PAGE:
any one treatment was supposed to

cure only one specific condition, this

case, and subsequent successful ones,

contradicted the official teaching and

forced the young doctor to think again.

Meanwhile his success with lupus

vulgaris led the famous lung TB

specialist, Professors Ferdinand

Sauerbruch, to set up a clinical trial at

his Munich hospital, using Dr Gersonís

method on 450 "incurable" skin

tuberculosis patients. Of the 450, 446

made a full recovery. Encouraged by

this impressive result, Dr Gerson

moved on, reasoning that beside lupus

other forms of tuberculosis - of the

lung, kidney or bone - should also

respond to dietary therapy. They did.

One of his lung TB cases was Helene,

the wife of Nobel Laureate Dr Albert

Schweitzer, who was terminally ill

when she was brought to Dr Gerson.

On his therapy she made a full recovery

and died at 70 from heart failure.

But TB was not to be the last

frontier.Many of the migraine and TB

patients found that their other

problems, such as hypertension,

asthma, arthritis, kidney damage,

hardening of the arteries and other

chronic degenerative conditions also

disappeared during their dietary

treatment. These startling results

forced Dr Gerson to acknowledge that

his dietary therapy, contrary to

received medical wisdom, was treating

not a particular disease, but the entire

organism, enabling it to heal itself. In

other words, he had inadvertently

moved from treating symptoms to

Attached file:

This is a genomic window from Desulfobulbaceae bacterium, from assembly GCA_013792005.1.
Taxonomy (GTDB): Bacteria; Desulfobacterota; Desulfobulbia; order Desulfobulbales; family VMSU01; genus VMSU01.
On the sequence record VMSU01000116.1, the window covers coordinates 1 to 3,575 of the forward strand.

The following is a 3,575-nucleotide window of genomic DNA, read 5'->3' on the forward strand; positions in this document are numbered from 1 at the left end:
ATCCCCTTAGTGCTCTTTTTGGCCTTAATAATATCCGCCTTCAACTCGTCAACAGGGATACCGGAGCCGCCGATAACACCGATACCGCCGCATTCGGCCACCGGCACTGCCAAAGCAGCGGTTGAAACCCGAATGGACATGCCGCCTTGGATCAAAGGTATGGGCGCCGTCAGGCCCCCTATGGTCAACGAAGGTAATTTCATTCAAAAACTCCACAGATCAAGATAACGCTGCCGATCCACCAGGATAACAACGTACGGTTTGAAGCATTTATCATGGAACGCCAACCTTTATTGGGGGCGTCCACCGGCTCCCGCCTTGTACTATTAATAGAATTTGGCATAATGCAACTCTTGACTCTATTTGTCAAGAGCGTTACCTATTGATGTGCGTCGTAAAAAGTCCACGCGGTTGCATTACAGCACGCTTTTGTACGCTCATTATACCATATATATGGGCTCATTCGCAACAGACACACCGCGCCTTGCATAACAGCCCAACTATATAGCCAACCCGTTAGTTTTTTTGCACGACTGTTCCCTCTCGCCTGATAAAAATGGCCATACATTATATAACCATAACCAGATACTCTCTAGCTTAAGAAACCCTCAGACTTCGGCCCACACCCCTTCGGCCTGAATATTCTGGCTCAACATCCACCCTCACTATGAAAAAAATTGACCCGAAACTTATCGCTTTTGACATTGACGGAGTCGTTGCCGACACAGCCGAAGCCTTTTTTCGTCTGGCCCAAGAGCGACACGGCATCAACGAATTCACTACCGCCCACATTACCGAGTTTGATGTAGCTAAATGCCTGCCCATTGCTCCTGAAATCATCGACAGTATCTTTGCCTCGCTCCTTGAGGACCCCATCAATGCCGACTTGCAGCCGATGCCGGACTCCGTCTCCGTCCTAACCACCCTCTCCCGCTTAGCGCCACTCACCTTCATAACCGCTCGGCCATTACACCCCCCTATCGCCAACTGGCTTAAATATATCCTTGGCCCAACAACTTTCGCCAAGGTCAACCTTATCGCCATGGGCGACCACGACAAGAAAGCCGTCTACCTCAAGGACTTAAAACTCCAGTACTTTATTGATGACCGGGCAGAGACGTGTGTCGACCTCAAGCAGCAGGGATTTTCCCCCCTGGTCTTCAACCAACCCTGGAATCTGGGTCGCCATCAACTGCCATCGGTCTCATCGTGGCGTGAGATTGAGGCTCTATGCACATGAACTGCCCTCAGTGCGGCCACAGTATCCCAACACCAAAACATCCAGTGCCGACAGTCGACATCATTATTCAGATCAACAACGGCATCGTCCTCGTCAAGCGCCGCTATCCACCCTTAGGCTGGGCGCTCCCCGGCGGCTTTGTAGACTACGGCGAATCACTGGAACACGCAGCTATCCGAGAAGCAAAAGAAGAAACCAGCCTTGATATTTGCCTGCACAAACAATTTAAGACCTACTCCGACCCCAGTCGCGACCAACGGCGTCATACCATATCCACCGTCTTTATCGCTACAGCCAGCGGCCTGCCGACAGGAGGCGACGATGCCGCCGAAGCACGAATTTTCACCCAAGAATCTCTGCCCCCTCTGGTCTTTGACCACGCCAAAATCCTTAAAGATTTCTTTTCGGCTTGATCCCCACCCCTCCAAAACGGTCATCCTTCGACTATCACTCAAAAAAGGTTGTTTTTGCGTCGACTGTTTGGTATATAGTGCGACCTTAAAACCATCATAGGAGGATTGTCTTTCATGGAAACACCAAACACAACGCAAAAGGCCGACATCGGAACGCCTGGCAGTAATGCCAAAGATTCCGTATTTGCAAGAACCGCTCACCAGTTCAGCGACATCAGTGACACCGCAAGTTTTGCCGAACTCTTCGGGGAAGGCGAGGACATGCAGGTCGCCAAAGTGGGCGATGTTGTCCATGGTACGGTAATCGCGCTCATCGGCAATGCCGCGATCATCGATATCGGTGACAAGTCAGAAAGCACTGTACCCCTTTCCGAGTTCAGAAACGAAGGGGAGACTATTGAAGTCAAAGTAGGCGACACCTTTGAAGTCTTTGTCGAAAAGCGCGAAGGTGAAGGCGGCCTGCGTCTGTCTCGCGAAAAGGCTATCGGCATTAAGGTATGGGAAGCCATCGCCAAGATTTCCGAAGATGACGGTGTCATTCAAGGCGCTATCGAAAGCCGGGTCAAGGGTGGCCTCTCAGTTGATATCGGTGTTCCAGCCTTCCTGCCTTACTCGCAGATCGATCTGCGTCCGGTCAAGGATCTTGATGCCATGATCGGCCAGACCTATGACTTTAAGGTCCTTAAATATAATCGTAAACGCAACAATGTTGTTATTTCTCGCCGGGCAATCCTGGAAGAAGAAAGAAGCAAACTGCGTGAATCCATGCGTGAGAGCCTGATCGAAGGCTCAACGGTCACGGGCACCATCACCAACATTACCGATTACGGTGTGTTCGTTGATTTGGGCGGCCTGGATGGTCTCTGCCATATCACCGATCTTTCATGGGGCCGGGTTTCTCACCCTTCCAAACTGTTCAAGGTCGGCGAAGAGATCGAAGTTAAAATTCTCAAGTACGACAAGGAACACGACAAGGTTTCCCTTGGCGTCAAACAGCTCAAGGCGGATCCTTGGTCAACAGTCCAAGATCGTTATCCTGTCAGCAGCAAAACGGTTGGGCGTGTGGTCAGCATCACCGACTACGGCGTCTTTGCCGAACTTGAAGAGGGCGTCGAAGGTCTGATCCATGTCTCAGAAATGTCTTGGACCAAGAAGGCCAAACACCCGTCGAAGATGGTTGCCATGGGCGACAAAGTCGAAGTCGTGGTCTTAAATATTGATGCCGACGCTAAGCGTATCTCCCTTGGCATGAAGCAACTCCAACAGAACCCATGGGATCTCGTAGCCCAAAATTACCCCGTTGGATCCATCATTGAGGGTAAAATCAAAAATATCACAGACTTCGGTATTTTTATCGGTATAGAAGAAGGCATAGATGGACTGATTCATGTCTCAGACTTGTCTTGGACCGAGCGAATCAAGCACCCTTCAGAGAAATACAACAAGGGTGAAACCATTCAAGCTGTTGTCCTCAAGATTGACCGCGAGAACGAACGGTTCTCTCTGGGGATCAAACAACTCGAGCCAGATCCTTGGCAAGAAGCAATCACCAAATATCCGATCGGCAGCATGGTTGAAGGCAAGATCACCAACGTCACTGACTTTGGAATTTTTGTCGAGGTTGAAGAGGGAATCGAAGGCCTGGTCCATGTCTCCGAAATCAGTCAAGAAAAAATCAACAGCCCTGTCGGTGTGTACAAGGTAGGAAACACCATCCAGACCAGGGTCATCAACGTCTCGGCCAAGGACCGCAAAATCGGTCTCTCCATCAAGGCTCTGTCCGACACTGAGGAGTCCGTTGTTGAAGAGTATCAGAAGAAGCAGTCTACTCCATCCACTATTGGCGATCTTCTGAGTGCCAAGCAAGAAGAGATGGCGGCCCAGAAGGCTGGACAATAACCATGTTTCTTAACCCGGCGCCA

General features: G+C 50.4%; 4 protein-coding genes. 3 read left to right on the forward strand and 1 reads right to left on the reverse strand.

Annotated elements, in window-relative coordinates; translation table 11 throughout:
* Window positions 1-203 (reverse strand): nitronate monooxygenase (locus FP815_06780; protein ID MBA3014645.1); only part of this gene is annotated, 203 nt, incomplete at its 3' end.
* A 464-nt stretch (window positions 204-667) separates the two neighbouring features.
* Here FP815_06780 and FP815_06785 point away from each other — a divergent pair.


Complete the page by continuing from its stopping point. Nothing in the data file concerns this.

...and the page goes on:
tackling their underlying causes. And

that meant a radical departure from

the usual approach of orthodox

medicine, which focuses on the

suppression of symptoms.

The Move into Cancer Work

One day in the late Twenties a woman

suffering from cancer of the bile duct

summoned Dr Gerson and demanded

to be put on his dietary therapy. He

refused, having had no experience of

cancer medicine, but the patient

insisted, and in the end he gave her

exact instructions on how to proceed.

Against his expectations the woman

recovered. So did two more patients

with stomach cancer, referred by her.

This was the beginning of the long

process which eventually led to the

development of the complete Gerson

therapy as it is used today, enriched with

additional elements, to heal cancer and

other chronic degenerative diseases.

When Hitler came to power, Dr

which allowed the cancer to develop -

which is singularly unhelpful advice.

After this the patient only has to attend

for periodic check-ups. If he or she is

lucky, some dietary and lifestyle advice

will be given by a nurse practitioner.

(Hospital dieticians seem to know little

or nothing about anti-cancer diets.)

But it is a matter of luck. Some patients

take the initiative of consulting a CAM

practitioner for expert guidance. If a

recurrence occurs, the patient only gets

more of the same treatment that hadnít

got rid of the disease in the first

instance, more radiation or stronger


Dr Gerson, however, saw the

tumour only as the symptom of a deep

underlying disease that involved the